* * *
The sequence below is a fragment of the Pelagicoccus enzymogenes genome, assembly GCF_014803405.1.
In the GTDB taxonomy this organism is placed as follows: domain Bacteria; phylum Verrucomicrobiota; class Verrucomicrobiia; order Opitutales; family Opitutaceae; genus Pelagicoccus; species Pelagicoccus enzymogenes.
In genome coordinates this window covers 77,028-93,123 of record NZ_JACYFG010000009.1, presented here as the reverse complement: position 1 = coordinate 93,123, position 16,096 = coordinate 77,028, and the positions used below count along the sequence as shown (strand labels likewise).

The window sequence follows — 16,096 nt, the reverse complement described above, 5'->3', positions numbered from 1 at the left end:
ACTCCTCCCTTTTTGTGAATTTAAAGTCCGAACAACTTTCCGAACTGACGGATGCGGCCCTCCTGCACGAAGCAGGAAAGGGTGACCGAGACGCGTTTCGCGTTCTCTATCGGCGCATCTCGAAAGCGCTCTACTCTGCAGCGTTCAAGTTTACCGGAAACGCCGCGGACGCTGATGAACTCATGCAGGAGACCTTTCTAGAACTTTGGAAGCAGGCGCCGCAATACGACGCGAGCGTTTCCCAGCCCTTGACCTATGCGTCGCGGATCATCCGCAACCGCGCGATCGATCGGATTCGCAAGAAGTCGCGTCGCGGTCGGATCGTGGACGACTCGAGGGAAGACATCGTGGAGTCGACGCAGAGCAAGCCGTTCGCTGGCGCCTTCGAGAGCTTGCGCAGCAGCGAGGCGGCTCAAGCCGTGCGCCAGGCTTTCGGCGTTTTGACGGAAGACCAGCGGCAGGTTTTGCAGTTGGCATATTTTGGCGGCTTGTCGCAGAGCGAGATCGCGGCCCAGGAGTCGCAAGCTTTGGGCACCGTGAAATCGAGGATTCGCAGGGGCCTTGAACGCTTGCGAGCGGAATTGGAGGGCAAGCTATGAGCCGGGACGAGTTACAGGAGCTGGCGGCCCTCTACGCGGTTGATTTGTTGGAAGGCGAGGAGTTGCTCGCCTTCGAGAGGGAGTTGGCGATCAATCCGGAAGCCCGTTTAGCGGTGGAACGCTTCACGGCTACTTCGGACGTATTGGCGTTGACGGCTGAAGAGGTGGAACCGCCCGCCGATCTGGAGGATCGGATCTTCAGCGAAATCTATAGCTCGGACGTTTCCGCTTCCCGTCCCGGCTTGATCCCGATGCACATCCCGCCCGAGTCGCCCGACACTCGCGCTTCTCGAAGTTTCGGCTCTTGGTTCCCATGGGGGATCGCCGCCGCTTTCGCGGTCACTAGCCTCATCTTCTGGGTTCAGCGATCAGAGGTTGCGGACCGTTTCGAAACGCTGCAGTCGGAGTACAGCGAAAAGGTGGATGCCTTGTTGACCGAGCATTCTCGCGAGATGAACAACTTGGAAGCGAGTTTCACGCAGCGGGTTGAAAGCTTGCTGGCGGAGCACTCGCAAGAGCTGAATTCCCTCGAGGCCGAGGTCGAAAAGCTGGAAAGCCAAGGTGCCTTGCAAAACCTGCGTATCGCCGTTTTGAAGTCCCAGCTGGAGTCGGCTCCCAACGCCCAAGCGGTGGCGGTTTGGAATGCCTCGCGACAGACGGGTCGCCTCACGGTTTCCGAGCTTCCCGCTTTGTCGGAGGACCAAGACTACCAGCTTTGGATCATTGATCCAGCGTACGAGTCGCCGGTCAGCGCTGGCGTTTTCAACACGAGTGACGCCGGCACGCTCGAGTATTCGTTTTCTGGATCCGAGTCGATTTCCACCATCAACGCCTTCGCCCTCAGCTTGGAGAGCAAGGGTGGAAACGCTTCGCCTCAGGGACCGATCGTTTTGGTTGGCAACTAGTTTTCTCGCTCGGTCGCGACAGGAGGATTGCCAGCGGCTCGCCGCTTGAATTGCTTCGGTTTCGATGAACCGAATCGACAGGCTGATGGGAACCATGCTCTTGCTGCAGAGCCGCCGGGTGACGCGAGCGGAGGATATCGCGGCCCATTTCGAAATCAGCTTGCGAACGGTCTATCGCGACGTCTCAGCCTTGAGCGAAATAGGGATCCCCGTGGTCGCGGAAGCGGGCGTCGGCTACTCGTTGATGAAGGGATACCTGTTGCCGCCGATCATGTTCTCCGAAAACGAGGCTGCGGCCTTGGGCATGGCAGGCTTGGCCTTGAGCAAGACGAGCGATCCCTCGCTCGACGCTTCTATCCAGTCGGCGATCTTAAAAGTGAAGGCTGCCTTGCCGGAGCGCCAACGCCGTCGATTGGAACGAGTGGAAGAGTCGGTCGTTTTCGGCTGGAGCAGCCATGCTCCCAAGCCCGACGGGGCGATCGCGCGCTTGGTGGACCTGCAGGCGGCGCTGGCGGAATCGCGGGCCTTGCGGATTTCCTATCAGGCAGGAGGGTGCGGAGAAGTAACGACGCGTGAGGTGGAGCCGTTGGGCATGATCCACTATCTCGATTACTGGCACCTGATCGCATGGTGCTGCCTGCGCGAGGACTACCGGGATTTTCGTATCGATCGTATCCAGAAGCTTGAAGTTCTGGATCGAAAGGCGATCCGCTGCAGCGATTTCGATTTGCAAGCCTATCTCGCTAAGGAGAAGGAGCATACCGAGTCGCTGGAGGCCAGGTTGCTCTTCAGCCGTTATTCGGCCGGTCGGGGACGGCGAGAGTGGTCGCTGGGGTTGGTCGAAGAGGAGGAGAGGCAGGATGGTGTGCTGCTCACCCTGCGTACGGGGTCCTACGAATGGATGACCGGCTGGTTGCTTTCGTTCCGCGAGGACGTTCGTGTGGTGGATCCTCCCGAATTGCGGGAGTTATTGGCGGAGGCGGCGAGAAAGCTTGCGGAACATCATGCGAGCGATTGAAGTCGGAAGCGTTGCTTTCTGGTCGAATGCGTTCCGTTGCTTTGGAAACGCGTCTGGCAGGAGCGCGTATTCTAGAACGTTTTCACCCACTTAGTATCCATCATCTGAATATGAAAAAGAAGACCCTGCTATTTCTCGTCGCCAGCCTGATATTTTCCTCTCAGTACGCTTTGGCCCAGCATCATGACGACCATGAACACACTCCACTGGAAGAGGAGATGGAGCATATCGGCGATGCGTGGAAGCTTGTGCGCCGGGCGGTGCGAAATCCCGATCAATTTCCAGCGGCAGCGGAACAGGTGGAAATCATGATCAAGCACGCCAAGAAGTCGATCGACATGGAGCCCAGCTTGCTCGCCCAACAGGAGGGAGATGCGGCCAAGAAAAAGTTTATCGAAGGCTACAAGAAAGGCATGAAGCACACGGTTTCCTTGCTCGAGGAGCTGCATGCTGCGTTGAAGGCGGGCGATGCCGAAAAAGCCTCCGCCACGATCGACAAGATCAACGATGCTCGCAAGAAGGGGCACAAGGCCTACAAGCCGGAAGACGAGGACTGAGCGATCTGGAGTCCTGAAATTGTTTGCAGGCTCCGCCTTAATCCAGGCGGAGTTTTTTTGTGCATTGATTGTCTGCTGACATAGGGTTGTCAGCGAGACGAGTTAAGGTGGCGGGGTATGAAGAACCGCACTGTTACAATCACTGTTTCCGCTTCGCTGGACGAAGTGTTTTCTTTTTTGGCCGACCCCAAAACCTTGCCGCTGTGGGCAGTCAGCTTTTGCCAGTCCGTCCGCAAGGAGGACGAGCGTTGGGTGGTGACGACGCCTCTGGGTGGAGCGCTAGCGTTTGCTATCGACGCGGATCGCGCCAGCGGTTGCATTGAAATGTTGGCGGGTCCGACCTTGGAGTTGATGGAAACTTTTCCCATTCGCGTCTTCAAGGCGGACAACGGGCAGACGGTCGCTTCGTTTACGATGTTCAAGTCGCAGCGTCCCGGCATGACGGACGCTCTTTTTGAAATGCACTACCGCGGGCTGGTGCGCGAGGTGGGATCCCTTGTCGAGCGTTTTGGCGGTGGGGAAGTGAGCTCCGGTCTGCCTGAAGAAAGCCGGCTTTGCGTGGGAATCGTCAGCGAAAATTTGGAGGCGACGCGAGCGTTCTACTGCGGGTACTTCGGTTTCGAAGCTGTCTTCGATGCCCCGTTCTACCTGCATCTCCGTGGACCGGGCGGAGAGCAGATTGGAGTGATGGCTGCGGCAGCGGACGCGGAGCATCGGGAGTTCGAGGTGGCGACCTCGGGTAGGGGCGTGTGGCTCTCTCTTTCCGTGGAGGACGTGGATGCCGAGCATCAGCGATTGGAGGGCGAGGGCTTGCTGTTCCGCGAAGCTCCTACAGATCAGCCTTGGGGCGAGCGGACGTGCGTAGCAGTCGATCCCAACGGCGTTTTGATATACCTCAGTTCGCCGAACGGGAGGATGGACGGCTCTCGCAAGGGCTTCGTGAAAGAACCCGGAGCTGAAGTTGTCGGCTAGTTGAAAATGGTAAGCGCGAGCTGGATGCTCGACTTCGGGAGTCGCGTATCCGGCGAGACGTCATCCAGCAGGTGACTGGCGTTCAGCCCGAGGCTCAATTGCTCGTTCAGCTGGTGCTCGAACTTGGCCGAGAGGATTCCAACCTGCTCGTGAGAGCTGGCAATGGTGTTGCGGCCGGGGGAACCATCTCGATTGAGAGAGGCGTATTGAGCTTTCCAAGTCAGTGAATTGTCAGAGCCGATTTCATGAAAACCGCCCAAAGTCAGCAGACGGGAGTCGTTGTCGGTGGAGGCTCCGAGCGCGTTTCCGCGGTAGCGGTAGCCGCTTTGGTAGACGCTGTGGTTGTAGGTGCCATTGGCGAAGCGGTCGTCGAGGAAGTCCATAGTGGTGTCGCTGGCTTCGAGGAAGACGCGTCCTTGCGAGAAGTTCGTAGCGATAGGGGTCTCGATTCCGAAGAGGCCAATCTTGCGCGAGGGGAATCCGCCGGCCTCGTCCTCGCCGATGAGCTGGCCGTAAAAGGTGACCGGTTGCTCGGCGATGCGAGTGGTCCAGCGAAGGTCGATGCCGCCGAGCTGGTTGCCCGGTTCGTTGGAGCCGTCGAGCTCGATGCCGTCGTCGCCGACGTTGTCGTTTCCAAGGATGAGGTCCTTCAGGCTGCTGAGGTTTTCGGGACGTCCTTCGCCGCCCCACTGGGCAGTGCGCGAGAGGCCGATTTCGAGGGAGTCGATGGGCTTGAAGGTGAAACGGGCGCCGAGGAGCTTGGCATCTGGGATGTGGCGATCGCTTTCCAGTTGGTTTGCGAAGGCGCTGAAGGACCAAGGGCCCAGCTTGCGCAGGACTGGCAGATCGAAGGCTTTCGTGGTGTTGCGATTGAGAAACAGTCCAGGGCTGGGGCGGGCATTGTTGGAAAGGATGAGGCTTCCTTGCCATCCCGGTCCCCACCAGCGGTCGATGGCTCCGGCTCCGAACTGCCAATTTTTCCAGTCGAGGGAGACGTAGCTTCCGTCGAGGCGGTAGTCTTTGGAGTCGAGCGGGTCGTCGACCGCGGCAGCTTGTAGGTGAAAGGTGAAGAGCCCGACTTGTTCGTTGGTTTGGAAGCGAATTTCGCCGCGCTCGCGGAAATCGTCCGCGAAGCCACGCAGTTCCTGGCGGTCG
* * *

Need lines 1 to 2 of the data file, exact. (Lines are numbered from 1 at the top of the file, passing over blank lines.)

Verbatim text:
The sequence below is a fragment of the Pelagicoccus enzymogenes genome, assembly GCF_014803405.1.
In the GTDB taxonomy this organism is placed as follows: domain Bacteria; phylum Verrucomicrobiota; class Verrucomicrobiia; order Opitutales; family Opitutaceae; genus Pelagicoccus; species Pelagicoccus enzymogenes.